Small Solid Boosters - Operationally Responsive Space
In the recent modern wars, from the Gulf War to the Afghanistan War, military satellites have played an important role and played a great auxiliary role in the rapid victory of the war by the side that owns the satellite. However, in the foreseeable future, space systems will face various challenges ranging from defending against enemy attacks to responding to rapidly changing technical and support requirements. Due to the vulnerability of the satellite itself and lack of response capabilities, it is unable to cope with future challenges. Based on the above considerations, the United States proposed a new concept of space system construction - " Operationally Responsive Space" (ORS). Its main idea is to send payloads into space accurately, quickly, and economically, so as to provide warfighters on the battlefield. Real-time space battle and tactical support.
But operationally responsive launch, whether Chinese or American may do little more than provide additional targets. Typical national security space payloads have a mass of about 1,000 kilograms, while ASAT kill vehicles are but a small fraction of this mass [precise numbers are hard to come by, but "less than 100 kilograms" or "tens of kilograms" is probably the right ballpark]. A satellite must reach orbital velocity, whereas a pop-up ASAT requires a much lower velocity, and thus a much smaller and less expensive booster. In the anti-missile business, this is known as the marginal cost exchange ratio problem, otherwise known as killing dollars with dimes. In such a cosmic skeet shoot, the skeet would probably fare a poor second.
From the perspective of the irreplaceable role of satellites in modern warfare, how to ensure the safe and stable operation of satellites in space is as important as how to improve satellite technology. In other words, if one party's anti-satellite technology is advanced, once a "space war" occurs, it will pose a great threat to the other party's satellite and communications command system. If mastering anti-satellite technology is a spear, developing space emergency vehicles is a shield. At present, major military powers in the world, such as the United States, Russia, are vigorously pursuing space militarization and speeding up the deployment of their space systems. At the same time, these countries are also aware that in future wars, by attacking and controlling various facilities of the enemy's space system to make it impossible to perform combat effectiveness will be the key to victory.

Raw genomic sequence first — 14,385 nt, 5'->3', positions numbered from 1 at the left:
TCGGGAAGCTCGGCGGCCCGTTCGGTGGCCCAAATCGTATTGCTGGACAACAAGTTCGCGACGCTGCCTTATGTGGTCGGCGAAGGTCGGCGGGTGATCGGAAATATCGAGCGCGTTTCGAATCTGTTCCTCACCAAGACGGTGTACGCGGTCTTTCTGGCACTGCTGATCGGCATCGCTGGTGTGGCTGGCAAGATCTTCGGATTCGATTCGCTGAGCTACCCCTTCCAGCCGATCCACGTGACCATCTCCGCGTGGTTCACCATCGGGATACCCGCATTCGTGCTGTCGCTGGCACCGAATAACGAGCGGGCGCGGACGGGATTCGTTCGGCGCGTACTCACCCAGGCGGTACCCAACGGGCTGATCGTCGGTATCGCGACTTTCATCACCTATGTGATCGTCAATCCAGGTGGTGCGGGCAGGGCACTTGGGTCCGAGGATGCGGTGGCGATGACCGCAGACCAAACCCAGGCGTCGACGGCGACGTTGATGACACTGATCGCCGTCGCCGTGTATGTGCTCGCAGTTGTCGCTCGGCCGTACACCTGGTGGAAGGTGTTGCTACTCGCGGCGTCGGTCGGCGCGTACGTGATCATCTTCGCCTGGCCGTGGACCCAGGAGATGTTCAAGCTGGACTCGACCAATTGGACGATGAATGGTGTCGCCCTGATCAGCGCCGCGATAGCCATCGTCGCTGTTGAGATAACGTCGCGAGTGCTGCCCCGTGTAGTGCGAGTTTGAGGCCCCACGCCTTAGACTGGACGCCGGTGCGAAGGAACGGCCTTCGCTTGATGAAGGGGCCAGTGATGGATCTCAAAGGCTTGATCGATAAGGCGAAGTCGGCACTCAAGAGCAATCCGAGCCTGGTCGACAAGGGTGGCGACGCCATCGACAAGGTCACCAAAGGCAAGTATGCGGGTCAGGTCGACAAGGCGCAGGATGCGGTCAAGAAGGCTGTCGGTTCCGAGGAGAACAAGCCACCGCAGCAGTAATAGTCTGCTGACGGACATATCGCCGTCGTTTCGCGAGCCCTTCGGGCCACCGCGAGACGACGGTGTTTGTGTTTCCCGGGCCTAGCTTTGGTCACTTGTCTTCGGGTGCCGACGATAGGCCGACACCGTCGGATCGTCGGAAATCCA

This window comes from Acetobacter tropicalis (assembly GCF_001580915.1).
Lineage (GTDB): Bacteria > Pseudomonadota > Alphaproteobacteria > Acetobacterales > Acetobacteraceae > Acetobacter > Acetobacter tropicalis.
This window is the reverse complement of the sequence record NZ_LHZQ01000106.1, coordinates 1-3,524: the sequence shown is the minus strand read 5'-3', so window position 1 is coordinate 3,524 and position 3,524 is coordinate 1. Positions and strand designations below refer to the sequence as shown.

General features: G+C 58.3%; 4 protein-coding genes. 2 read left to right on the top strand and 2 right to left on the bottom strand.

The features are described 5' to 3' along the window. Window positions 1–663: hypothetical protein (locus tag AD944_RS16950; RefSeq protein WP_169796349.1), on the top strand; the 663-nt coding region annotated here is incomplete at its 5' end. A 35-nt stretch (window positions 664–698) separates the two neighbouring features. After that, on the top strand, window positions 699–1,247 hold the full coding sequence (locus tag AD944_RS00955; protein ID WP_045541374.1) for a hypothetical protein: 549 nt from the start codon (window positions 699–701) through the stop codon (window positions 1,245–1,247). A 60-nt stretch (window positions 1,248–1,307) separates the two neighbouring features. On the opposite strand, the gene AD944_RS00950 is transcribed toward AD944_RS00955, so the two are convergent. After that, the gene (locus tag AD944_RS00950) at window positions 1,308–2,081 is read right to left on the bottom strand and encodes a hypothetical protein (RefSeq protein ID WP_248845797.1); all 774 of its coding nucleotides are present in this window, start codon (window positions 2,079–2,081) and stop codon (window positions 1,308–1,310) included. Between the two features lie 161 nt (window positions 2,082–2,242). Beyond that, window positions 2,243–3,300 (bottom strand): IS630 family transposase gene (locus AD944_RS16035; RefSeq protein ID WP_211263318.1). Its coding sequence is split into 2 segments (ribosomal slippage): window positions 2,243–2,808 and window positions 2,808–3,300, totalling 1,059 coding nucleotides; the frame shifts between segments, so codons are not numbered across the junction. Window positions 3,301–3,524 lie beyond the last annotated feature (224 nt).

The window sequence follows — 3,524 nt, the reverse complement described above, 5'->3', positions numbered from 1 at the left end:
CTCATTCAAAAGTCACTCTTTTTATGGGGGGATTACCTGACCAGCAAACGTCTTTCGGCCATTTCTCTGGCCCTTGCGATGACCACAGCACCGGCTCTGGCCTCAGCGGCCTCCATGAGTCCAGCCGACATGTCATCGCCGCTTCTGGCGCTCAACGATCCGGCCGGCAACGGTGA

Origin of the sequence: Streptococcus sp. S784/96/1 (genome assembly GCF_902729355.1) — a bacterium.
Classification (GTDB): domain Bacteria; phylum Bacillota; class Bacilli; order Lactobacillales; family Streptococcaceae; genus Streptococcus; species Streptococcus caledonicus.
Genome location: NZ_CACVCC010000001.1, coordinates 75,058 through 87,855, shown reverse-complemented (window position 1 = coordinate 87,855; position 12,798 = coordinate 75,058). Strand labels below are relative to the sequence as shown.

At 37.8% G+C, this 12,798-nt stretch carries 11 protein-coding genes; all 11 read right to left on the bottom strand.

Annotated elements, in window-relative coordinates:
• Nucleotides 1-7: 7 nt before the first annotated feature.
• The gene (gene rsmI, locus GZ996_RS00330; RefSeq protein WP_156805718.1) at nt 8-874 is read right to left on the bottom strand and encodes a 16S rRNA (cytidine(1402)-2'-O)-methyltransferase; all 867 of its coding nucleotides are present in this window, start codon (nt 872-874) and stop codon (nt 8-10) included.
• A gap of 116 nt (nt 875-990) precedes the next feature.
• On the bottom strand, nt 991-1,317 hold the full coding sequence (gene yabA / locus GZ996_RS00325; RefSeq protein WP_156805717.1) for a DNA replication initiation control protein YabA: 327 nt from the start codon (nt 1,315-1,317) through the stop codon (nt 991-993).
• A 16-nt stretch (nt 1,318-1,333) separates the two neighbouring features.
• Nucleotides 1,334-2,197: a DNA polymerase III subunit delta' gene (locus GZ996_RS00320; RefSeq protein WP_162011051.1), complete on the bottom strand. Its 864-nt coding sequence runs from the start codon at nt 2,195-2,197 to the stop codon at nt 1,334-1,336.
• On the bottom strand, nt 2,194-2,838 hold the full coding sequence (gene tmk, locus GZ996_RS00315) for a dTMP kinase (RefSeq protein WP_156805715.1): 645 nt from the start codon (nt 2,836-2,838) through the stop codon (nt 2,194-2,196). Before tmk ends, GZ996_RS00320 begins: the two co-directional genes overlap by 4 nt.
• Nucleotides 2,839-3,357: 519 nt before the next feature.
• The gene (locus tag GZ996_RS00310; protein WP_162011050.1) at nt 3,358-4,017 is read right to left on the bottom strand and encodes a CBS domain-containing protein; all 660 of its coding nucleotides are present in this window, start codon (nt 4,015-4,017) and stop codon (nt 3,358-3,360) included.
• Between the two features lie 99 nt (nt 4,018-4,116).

With the continuous innovation of aerospace science and technology, the dual-use space rapid launch system competition is also in full swing. The US Air Force first proposed the concept of "Space Rapid Response", which is mainly used for military emergencies. When a regional war occurs, a satellite can be quickly assembled. At the same time, the supporting rapid carrier rocket can launch it into the air in an emergency, ensuring that it will be launched It only takes a few days or weeks until the spacecraft is deployed.
Since the concept was put forward in 1999, the United States has made a lot of progress in this field, including the use of existing decommissioned or active intercontinental missiles to be converted into rapid launch systems, such as the United States’ Minotaur launch vehicle.
Russia has converted a number of intercontinental missiles that it has decommissioned or will destroy, such as SS-18 and SS-19, into carrier rockets, and has the ability to launch directly from underground silos. In addition to occupying a place in the international commercial satellite launch market, it is itself a part of the space rapid launch system. Japan's new solid carrier rocket "Epsron" was successfully launched on September 14, 2013, which is an important part of Japan's rapid space launch system. It only takes a week and the launch cost is less than 30 million U.S. dollars to complete a launch and send small satellites of different purposes to space for potential military missions.